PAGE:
By  on May 12, 1994

I knew I had a built-in clientele," Billy Gilroy is saying at his brand new restaurant, Match, as the phone is ringing off the hook at 10 a.m. "But even I'm a bit overwhelmed by this response."

No one else seems the least bit surprised that Gilroy's newest venture, with chef Chris Heyman (of Jerry's 103 and Odeon) and a third partner, businessman Peter Fay, is taking off like the proverbial house on fire. Gilroy practically has a pedigree in downtown restaurants: he managed La Gamelle, Nell's, the Odeon, and he co-owns Lucky Strike.

"We tried to open quietly," he says of Match, which has one of SoHo's best locations, on Mercer between Houston and Prince. "We only invited friends the first week -- but by the third night, we had 200 reservations for one night." Most nights, the owners stick around till 4 a.m., which is when the crowd finally clears out. Calvin and Kelly Klein hosted a little dinner there Wednesday night. And after being open only two weeks, Match has already pulled in the likes of Oliver Stone, Thierry Mugler, Kate Moss and Johnny Depp, Christy, Naomi, Isaac Mizrahi, Jim Jarmusch, Brian McNally, John McEnroe and Quentin Crisp.

Foodies, like Le Bernardin's Gilbert Le Coze and Gael Greene, have also dropped in, along with what Gilroy calls "the neighborhood people."

"There's a certain magic that has to happen between the tables and the lights -- it's a spark, an energy. That's the only thing you can never be certain of. Luckily, it seems to have ignited. We knew we worked really hard on the design and the food."

The menu is a hybrid of SoHo hamburger joint and L.A. multicultural restaurant: spicy duck pizza with shiitake mushrooms, vegetable plates, grilled tunaburgers, sweet potato fries, and the customers' favorite: a "raw bar" brimming with oysters and clams. "It's modern American with a strong Pacific Rim influence," Heyman says. "It's what American food is now: ethnic. It's sort of -- sexy food -- date food. It's the favorite food of the crowd that'll come here."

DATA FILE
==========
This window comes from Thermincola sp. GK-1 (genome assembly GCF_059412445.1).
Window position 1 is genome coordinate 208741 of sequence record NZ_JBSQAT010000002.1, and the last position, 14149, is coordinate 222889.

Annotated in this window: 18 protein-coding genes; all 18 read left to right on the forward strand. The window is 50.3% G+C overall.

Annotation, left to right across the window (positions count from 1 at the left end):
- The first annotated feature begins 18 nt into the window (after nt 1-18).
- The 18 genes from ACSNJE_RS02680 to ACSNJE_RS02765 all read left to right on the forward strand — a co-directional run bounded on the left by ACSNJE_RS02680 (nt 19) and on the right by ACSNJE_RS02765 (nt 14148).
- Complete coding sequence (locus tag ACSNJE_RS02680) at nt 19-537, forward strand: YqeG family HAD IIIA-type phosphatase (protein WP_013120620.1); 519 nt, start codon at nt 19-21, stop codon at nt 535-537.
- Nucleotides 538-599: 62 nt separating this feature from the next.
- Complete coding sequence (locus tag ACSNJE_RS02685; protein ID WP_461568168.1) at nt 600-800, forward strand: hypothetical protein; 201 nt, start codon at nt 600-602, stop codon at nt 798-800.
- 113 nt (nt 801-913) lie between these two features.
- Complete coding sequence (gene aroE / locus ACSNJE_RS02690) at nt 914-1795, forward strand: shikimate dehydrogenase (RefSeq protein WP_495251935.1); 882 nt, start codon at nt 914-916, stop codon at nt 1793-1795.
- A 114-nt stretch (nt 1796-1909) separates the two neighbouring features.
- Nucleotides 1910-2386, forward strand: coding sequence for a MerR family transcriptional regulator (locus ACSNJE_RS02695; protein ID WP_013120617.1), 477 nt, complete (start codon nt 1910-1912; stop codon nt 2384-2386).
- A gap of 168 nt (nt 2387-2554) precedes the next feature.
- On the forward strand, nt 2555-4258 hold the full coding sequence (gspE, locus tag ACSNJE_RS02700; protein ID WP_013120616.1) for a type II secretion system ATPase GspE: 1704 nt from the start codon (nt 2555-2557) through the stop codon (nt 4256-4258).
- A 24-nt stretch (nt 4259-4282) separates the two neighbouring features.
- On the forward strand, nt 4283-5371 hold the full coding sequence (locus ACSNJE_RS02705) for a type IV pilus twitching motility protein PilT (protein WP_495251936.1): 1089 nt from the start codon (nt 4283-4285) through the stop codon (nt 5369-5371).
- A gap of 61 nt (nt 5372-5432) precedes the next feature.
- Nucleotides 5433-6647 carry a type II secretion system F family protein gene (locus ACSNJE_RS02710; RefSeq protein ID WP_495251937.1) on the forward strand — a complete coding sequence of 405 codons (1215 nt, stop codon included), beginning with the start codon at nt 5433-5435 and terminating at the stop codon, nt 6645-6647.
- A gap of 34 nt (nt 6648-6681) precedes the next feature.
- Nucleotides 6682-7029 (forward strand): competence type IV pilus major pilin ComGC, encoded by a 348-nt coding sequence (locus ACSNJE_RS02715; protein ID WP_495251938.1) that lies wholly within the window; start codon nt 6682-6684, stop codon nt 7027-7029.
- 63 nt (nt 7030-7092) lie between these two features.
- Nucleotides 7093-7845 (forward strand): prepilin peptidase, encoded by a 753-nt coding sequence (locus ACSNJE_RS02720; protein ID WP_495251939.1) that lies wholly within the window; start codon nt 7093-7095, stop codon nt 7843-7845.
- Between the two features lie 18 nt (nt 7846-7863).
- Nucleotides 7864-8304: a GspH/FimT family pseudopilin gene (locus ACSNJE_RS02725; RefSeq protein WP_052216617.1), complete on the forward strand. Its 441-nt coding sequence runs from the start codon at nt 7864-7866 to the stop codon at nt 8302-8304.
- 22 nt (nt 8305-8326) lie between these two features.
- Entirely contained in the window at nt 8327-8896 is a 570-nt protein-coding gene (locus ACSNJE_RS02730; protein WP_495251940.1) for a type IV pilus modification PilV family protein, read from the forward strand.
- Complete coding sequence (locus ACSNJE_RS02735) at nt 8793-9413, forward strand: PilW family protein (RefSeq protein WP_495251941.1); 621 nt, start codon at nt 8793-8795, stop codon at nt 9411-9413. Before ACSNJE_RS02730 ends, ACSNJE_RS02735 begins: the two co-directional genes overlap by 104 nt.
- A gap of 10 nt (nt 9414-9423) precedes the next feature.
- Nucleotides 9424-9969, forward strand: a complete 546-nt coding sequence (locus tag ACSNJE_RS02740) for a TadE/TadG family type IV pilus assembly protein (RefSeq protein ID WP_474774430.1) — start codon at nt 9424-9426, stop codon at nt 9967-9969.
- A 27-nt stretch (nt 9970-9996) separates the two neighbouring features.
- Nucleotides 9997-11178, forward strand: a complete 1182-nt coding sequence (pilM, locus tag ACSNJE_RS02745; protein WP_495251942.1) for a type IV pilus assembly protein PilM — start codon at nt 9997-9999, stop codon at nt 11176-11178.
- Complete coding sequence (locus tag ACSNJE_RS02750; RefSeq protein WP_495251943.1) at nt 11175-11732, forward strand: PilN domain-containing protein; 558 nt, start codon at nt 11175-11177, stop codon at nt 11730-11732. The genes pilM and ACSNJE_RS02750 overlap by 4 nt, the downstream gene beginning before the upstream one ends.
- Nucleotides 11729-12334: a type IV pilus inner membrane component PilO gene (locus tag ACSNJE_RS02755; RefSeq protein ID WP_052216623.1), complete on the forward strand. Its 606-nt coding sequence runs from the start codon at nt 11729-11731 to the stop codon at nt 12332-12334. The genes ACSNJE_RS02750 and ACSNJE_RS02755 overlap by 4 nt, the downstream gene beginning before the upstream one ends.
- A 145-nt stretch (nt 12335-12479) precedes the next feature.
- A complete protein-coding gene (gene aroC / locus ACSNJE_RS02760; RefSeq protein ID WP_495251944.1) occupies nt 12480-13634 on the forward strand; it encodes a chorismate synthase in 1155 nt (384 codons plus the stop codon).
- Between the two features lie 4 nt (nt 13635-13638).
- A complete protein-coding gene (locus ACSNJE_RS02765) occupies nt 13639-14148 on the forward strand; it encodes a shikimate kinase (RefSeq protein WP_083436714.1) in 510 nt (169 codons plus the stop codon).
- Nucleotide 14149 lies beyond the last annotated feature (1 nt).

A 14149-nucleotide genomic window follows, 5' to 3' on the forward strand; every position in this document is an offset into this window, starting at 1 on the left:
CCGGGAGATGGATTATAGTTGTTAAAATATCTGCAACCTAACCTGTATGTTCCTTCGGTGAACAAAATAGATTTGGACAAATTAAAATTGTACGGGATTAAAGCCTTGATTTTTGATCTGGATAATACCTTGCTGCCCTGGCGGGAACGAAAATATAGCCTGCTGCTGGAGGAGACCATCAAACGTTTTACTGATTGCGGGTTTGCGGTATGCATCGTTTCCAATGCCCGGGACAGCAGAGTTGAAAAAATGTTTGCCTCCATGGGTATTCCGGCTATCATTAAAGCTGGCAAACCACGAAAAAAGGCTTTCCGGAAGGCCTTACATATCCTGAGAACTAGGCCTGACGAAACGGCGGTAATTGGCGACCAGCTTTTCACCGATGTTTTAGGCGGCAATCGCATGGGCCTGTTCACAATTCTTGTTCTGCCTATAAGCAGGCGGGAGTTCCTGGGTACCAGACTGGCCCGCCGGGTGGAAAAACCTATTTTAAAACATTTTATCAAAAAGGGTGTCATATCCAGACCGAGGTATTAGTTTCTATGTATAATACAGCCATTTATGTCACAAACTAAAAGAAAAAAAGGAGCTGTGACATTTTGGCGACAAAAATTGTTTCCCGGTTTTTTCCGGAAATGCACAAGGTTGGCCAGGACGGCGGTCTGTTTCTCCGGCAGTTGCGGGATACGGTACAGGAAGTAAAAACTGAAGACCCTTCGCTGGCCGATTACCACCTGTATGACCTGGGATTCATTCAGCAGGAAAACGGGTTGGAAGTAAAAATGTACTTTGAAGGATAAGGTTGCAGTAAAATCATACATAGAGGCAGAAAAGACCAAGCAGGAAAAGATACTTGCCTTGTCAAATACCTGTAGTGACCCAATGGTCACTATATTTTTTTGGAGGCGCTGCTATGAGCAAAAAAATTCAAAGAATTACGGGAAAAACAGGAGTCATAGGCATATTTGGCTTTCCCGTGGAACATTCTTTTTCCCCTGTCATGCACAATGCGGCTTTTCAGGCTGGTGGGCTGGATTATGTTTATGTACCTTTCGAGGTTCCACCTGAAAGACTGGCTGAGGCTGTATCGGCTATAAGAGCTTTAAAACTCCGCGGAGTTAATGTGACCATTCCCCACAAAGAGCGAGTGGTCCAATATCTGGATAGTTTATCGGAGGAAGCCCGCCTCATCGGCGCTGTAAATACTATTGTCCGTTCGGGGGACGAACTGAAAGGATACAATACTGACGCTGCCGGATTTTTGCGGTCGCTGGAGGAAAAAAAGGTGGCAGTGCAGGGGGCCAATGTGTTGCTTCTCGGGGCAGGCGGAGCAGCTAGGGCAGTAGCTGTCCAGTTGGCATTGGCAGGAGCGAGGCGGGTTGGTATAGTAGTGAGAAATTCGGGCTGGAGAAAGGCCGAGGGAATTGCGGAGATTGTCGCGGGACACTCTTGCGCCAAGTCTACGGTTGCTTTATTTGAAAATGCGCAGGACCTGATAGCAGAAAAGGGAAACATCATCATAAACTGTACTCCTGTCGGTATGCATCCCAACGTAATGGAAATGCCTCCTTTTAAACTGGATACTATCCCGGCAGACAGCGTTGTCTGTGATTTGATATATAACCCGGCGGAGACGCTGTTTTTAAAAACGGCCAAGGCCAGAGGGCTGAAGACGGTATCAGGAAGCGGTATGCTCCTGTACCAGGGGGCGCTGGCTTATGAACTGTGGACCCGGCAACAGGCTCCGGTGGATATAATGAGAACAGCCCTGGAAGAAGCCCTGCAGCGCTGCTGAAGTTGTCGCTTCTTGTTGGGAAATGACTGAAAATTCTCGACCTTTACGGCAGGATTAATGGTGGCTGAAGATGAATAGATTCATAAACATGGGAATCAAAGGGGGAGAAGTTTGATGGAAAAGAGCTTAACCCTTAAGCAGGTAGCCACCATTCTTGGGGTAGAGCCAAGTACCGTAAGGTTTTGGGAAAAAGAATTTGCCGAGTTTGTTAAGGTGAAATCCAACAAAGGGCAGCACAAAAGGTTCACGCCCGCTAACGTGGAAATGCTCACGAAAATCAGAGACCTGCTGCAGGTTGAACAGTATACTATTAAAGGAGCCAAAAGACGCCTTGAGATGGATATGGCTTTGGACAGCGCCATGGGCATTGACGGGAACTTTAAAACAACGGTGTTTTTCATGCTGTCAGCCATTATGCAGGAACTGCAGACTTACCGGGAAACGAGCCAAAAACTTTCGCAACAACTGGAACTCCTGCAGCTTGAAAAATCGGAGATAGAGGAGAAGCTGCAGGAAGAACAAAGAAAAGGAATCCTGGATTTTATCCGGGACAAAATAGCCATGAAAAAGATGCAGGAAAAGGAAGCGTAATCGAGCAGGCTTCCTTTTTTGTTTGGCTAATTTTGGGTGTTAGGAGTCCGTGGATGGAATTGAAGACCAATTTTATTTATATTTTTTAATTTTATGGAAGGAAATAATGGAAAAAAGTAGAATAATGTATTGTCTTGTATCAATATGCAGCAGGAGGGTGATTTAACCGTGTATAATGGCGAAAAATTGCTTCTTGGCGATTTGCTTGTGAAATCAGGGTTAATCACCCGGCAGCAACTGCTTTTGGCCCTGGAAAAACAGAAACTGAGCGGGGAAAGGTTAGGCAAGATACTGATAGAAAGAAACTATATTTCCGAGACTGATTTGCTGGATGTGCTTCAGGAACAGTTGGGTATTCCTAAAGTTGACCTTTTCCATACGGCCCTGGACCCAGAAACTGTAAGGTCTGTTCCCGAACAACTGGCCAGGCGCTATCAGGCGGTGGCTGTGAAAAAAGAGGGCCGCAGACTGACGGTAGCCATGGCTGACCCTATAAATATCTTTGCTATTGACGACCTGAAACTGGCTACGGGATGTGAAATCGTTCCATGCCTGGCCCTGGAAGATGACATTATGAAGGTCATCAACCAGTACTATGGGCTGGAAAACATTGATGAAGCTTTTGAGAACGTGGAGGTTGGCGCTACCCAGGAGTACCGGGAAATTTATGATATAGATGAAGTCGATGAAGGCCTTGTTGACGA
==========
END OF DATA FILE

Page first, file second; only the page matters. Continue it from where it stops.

Why did Gilroy want to one-up Lucky Strike, just a few blocks away? "Match is more about the food," he explains. "When I opened Lucky Strike, the European bistro was what the whole scene was about. I wanted this restaurant to be about SoHo -- the artists, the cast iron, the history."Match is housed in the old Benjamin Electric building, and the partners have kept the old steel beams and fixtures. It's on two levels: the upstairs restaurant and a downstairs bar and hang-out area, where live deejays play jazz and soul. "We had this idea of 'hard and soft,"' says Gilroy. "Industrial - but warm. A place you'd want to stay for hours." Everything -- from the tables to the lights and dishes -- was designed by local artists. A huge John Chamberlain industrial sculpture dominates the main room. The downstairs is indigenous to what Heyman calls "heavy lounging -- it's relaxing, but I see people sort of grooving in their seats."

"This place is for SoHo, which is my home," says Gilroy. "Creative people, sometimes wealthy people, who dress casually. They're extremes," he smiles, "and I'm an extremist myself. In fact, I'm a hedonist." What's he going to do when the clamor starts to get extreme? Already, it's almost impossible to get in on a weekend.

"Whatever happens, " he says, "we won't let Match get unpleasant. We're trying to keep it understated. In the end, I know what I do: I serve soup and sandwiches, and I just try to do it well." That's not so extreme.

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